A San Diego treatment plant at the U.S.-Mexico border is having a hard time cleaning Tijuana sewage before it contaminates the Pacific Ocean.
That’s because parts of the plant are basically broken, which is not great news for beach communities waiting on the federal government to build a bigger, better plant with newly-promised funding from the U.S.-Mexico-Canada trade agreement. It’s clear now that a large chunk of that money will be spent fixing parts of the old plant before building anything new.
Some of the plant’s most critical equipment hasn’t been replaced since former Vice President Al Gore helped break ground on the South Bay International Wastewater Treatment plant in 1994.
It was built to treat 25 million gallons of Tijuana sewage per day, pollution that would otherwise spill over the border into the Tijuana River and eventually the ocean, closing beaches up and down the coast. Today, the plant is often running on overdrive. There’s widespread acknowledgement that the government initially built a plant that was too small. But Congress put $300 million on the table in 2020 to double its size.
The plant now needs about half that amount in repairs, according to a recent assessment of plant facilities.
“I had sticker shock,” said Héctor Aguirre, assistant director of EPA’s regional water division, when he reflected on the depth of deferred maintenance. The EPA is in charge of the plant expansion project.
Others were less surprised.
“The Water Board has been shouting for people to pay attention to this for years,” said David Gibson, executive officer of the San Diego Regional Water Quality Control Board. “We’ve been very clear that $300 million wasn’t half of what was needed to do the job right.”
The plant has a two-step treatment system and the first step is what’s not working. That’s called primary treatment, where solids like human waste, trash and sand or other large matter that make its way into wastewater settle-out and separate from liquids. But the tanks are so overrun, the end product of the plant is much like watery poo.
The plant could only remove about 34 percent of the gunk in the water, according to an April water quality report. It should be hitting 85 percent to comply with the Clean Water Act.
Other stuff is broken, too. For instance, the U.S. can’t control the flow of sewage into the treatment plant from Mexico because a valve is stuck open. The plant has racked up 218 related Water Quality Control Board violations since 2021.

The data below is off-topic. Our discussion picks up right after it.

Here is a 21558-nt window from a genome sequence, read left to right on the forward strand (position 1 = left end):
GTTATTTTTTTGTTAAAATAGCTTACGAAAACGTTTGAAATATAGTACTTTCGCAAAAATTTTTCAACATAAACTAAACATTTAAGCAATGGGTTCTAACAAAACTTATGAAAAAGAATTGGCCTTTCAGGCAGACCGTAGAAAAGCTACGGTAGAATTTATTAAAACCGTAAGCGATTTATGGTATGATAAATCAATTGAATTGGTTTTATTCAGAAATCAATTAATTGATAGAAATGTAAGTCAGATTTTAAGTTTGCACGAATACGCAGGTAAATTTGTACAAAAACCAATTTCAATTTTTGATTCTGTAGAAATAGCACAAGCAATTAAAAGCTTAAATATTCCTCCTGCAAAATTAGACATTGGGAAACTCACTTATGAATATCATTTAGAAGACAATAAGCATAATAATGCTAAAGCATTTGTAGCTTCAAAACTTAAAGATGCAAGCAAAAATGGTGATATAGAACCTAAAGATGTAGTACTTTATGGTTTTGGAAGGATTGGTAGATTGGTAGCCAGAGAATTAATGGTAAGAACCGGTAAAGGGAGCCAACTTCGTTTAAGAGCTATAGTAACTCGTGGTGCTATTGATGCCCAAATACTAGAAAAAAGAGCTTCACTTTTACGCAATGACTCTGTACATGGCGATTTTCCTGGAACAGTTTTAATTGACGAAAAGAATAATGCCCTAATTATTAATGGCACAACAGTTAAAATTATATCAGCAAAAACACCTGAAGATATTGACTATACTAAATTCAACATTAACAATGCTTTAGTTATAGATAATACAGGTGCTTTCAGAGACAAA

The city of Imperial Beach, San Diego’s southernmost town where beaches are polluted by Tijuana sewage most of the time, declared a state of emergency over the pollution on Jan. 6.
The International Boundary and Water Commission – or IBWC, the federal agency that handles binational border water issues – built, owns and operates the South Bay plant among other infrastructure along the border. Its leader, Commissioner Maria-Elena Giner, appointed by President Joe Biden in 2021, revealed recently that her agency has documented $1 billion in things it needs to fix and build and only a $50 million budget to do it.
IBWC spent less than $5 million on major maintenance at the South Bay plant over the last 15 years, Giner said. About 37 percent of the pipes, pumps and other sewage-separating infrastructure need immediate attention.
“It’s not going to collapse. It’s in need of serious repairs,” Giner said in an interview with Voice of San Diego.
That’s why Giner invited California Sen. Alex Padilla to tour South Bay’s huge, concrete vats of stagnant Tijuana sewage sitting in inoperable primary treatment tanks earlier this month. These tanks have filled up with so much sand and sediment that they need to be cleaned before they can function properly.
Giner said Padilla is the first high-ranking official to visit South Bay since Gore. As the two walked the plank between the pungent primary treatment vats, Giner explained the state of disarray she inherited at IBWC two years ago.
“There were spreadsheets all over the place. There wasn’t a work order system,” Giner said.
In short, IBWC administrations past didn’t have a clear understanding of what infrastructure needed fixing and when. Giner said that when she took over, she visited all eight field offices from San Diego to Mercedes, Texas to take stock of all the maintenance needs.
“People were stunned,” Giner said.
While South Bay needs an alarming number of upgrades, there’s also a leaking dam in Del Rio, Texas, a $276 million project. It’s up to Congress to decide how much of the U.S. State Department budget goes toward the IBWC. Padilla called South Bay’s upgrades a top priority during his June visit.
“Over the course of decades there has been vast insufficient operations funding that leads to conditions like this which are unacceptable,” Padilla said during a June press conference at the South Bay plant.
Ginger said she hopes to direct some money in the IBWC budget toward fixing the South Bay plant’s primary treatment system. And, she’ll be testifying before the U.S. House of Representatives in July to make the case that IBWC needs help.